Single-family listings are at all-time highs in 10 of the 20 regions tracked on this month’s S&P CoreLogic Case-Shiller home price index numbers.
Bespoke Investment first pointed out the milestone over at the financial blog Seeking Alpha. The index as a whole showed a 6.3 percent year-over-year gain for home prices in February, released earlier this week. Home prices, according to the index, showed no sign of slowing and were similar to rising home prices in the 15 years before the financial crisis.
When you break those numbers down from the national to the regional level, the all-time highs are now standing in half of the real estate markets — reaching or exceeding levels seen before 2008.
San Diego and Los Angeles are now at all-time highs. Los Angeles saw a 1.03 percent monthly change and a 8.3 percent year-over-year change, while San Diego saw a 1.11 percent monthly and 7.6 percent year-over-year jump.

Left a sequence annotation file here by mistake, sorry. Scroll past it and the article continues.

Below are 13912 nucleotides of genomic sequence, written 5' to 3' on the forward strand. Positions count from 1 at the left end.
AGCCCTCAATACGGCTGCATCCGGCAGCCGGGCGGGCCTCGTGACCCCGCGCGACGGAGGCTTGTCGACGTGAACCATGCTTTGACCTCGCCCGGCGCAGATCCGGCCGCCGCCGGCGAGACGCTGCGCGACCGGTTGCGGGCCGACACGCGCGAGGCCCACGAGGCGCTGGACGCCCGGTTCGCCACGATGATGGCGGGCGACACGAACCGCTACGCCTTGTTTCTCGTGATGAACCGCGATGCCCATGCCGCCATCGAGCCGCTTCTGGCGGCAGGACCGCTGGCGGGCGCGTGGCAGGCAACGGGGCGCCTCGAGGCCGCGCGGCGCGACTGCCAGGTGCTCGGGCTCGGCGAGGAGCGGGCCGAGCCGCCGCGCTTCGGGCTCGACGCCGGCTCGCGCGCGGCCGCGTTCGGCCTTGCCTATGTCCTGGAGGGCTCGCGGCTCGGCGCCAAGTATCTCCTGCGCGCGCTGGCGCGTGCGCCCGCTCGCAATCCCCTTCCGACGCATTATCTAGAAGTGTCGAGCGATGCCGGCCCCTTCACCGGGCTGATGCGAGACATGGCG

Many of the cities covered by the index had previously already reached all-time highs post-recession.
The addition of Los Angeles and San Diego is enough to ensure that now more than half are at all-time highs.
Atlanta, Boston, Charlotte, Dallas, Denver, Portland, Oregon, San Francisco and Seattle are also at all-time highs.
Chicago, Cleveland, Detroit, Las Vegas, Miami, Minneapolis, New York, Phoenix, Tampa and Washington, D.C., are not.
The S&P CoreLogic Case-Shiller U.S. National Home Price Index is a composite of single-family home price indices that is calculated every month. The indices are calculated using estimates of the aggregate value of single-family housing stock.